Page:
8 Tips on DNA Ladders to Help Improve Your Research
Choosing the right electrophoresis products for your nucleic acid analysis workflow is critical to the success of the experiment. Improve your electrophoresis results with these tips on commonly experienced issues in DNA/RNA analysis.
Tip 1: Choosing the right ladder for sizing PCR products or high-throughput gels
These applications require DNA ladders that have fewer bands. Try Thermo Scientific FastRuler DNA ladders, which are designed for fast separation and short migration distances. FastRuler ladders are a mixture of five blunt-ended, chromatography-purified DNA fragments that can be easily resolved over a short separation distance (10–20 mm) after an 8–14 min run on an agarose gel.
Figure 1. High-throughput agarose gel electrophoresis (FastRuler High Range DNA Ladder).
Tip 2: Choosing the optimal agarose gel concentration
Agarose concentration has a big impact on the quality of separation of your sample or ladder on a gel. The longer the DNA fragment being analyzed, the lower the agarose gel concentration needed (see Table 1 below).
Agarose concentration affects the range of efficient seperation
|Agarose concentration (%)||Range of efficient separation|
Figure 2. (A) Agarose concentration can affect resolution of DNA ladders. (B) Band resolution is improved with an agarose concentration properly selected for the range of fragments to be analyzed.
Tip 3: Choosing the optimal running buffer for electrophoresis
Should you use TAE or TBE running buffer?
- Longer fragments are better resolved when TAE buffer is used (usually for fragments >1 kb)
- Compatible with enzymatic reactions
- Recommended for preparative gel electrophoresis
- Commonly used for better separation of small DNA fragments
Figure 3. Selection of the optimal running buffer. Linear double-stranded nucleic acid fragments migrate approximately 10% slower in TBE buffer.
Tip 4: Choosing a proper sample loading dye/buffer
The sample loading buffer serves two purposes:
- It provides a visible dye that enables you to see the sample during gel loading; it also forms the dye front that allows you to see how far the gel run has progressed.
- It contains a high percentage of glycerol, which makes the sample heavier than the running buffer so that it sinks to the bottom of the well, preventing diffusion into the running buffer.
Once you’ve chosen a loading buffer, be sure to use the same one for both the DNA samples and the ladders. Avoid masking your bands of interest with the tracking dyes that are present in loading buffers. For example, 6X Orange DNA loading buffer contains Orange G (migrates similar to 50 bp DNA) and xylene cyanol (migrates similar to 4,000 bp DNA) tracking dyes. So while this loading buffer is generally very suitable for electrophoresis of small fragments, bands of ~50 bp in size may not be visible due to masking by the Orange G.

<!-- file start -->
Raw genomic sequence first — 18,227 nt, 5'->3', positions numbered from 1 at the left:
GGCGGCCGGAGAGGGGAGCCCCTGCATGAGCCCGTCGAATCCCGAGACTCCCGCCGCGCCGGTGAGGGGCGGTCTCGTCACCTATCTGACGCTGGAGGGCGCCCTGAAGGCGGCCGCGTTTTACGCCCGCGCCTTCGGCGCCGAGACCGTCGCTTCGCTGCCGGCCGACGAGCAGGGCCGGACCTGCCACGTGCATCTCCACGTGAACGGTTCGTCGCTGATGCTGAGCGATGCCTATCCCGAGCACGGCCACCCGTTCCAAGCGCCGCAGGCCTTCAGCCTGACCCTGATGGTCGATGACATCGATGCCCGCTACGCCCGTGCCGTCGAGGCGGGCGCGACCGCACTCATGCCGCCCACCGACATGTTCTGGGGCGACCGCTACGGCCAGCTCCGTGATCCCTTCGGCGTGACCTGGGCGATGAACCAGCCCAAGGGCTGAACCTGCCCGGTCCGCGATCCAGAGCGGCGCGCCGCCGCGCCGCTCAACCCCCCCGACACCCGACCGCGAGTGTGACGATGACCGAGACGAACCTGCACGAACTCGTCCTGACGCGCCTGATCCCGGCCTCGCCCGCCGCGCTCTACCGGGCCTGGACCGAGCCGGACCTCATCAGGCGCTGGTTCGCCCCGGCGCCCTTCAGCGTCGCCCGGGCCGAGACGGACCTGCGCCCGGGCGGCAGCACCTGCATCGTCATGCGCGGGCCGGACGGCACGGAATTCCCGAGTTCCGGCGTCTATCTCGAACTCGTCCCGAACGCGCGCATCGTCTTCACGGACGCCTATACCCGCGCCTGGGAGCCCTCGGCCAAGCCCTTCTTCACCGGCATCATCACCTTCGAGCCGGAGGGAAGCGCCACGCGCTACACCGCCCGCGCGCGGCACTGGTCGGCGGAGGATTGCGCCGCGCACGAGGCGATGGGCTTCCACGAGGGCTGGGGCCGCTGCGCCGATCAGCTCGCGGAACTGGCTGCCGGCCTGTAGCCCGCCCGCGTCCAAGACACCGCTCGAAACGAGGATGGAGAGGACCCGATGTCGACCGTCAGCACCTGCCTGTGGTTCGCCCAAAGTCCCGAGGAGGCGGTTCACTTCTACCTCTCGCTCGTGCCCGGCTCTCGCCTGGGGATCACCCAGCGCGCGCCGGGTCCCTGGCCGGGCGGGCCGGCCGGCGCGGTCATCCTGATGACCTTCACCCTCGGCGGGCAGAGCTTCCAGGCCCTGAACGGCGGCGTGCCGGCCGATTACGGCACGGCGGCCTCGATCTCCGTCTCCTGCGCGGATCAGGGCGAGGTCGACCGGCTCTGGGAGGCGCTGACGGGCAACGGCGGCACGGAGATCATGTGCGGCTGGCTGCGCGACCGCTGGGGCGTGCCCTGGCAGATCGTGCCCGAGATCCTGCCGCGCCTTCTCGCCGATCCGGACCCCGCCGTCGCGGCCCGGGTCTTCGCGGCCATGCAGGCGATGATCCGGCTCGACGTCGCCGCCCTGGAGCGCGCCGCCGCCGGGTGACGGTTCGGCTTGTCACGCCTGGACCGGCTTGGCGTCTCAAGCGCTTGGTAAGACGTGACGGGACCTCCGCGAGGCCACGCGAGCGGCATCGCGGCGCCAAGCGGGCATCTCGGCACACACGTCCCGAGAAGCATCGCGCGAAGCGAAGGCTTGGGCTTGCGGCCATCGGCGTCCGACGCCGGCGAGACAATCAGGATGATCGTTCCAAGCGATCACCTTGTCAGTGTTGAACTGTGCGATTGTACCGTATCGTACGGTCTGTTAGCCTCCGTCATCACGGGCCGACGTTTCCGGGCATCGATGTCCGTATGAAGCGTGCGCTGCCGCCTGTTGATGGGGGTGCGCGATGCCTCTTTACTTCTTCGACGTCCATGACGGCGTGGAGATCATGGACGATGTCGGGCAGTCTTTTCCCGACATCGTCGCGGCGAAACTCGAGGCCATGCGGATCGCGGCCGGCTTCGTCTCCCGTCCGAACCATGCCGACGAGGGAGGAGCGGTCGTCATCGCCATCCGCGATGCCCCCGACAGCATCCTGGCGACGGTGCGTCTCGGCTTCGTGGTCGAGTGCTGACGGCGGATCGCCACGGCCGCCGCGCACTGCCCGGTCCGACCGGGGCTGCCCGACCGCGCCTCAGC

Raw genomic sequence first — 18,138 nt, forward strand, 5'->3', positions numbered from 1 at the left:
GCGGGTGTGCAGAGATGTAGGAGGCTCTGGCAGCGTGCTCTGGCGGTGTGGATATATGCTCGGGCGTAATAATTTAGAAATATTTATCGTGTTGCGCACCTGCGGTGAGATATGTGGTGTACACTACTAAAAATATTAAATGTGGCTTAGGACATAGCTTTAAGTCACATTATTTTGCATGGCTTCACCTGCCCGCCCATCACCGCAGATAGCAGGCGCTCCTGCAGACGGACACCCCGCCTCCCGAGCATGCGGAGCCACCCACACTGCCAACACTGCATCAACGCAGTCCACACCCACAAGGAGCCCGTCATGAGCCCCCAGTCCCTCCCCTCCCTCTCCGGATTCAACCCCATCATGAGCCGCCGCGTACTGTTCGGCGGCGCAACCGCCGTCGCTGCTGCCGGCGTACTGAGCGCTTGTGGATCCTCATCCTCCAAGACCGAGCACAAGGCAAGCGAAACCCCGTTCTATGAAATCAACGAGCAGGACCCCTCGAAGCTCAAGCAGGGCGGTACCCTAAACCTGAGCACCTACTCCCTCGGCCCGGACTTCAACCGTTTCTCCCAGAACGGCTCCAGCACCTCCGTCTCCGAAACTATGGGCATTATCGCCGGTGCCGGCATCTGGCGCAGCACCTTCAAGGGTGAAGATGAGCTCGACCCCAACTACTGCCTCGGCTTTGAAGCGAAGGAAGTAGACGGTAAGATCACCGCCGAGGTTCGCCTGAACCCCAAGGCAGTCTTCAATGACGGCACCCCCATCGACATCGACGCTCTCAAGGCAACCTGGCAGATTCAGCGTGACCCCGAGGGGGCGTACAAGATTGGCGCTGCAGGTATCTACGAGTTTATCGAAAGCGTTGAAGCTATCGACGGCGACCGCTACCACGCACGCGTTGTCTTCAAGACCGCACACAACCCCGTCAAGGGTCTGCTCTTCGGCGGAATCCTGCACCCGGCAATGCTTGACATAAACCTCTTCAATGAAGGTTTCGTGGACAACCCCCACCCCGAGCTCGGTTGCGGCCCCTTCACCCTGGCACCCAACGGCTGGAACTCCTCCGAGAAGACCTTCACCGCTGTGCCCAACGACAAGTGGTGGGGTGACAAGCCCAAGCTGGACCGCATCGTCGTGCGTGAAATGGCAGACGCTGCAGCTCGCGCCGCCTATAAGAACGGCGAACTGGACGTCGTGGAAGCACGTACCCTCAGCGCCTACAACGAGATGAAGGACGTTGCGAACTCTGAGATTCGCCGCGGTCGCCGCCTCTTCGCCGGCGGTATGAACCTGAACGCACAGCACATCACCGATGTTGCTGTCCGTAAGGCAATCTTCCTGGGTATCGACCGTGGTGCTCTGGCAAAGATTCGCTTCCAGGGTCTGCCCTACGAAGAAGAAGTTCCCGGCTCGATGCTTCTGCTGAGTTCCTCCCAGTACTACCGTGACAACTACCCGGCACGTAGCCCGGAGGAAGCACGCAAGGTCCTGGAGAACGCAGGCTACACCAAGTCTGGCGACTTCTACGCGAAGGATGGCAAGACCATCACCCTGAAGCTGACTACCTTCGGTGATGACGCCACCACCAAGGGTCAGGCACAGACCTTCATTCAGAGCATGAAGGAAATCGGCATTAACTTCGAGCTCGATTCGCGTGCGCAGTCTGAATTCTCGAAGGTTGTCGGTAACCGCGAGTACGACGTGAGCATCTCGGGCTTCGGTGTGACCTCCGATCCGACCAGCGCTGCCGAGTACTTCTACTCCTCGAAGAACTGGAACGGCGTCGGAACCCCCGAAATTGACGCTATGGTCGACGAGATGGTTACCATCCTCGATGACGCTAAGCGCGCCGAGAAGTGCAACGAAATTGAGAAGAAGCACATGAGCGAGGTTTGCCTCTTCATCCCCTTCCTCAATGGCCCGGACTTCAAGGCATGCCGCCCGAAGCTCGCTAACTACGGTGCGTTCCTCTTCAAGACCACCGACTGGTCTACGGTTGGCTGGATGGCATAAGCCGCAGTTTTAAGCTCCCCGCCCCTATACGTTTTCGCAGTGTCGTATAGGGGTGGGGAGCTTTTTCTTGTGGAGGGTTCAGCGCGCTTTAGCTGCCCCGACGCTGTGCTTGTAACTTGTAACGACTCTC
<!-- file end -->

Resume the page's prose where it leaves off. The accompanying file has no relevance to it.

Tip 5: Choosing the optimal amount of sample for electrophoresis
- Too much DNA loaded on a gel can affect the migration of the sample. An overloaded fragment runs slower and therefore can seem to be larger in size than it really is.
- Too little DNA can be hard to detect on a gel, particularly the smaller bands that may appear faint.
Ensure the amount of DNA loaded into each well is at least 20 ng per band if the gel is stained using ethidium bromide (EtBr) or SYBR Safe DNA Gel Stain. SYBR Gold Nucleic Acid Gel Stain is more sensitive than EtBr or SYBR Safe DNA Gel Stain. If using SYBR Gold Nucleic Acid Gel Stain, the DNA loaded into each well should be at least 1 ng per band.
Figure 5. The effect of sample concentrations on migration patterns.
Tip 6: Choosing the optimal gel size
- For small gels: 8 x 10 cm gels (mini gels) are commonly used, and documentation of gels of this size is very convenient. The volume of agarose solution for mini gels is typically 30–50 mL.
- For larger gels: Larger gels are used for applications such as Southern and northern blots. The volume of agarose solution for these gels should be about 250 mL.
Tip 7: Avoiding the “smiling” effect
The main causes of bands “smiling” on a gel are:
- Uneven heating of the gel across different lanes. This is usually caused by high voltage. To avoid this, the user can run the gel slowly (reduce the voltage) so that the temperature inconsistency is minimized.
- Uneven distribution of the electric field across the gel width. This can be addressed by checking the tank setup for loose contacts or other possible problems with your electrophoresis tank.
Figure 6. The “smiling” effect on a gel.
Tip 8: Importance of gel immersion in the running buffer
A gel must be fully submerged in running buffer with 3–5 mm of buffer covering the gel’s surface. Insufficient running buffer can cause poor resolution, band distortion, or even melting of the gel. However, excess running buffer will also decrease DNA mobility and cause band distortion.
Figure 7. The volume of running buffer can affect DNA mobility and band resolution.
For Research Use Only. Not for use in diagnostic procedures.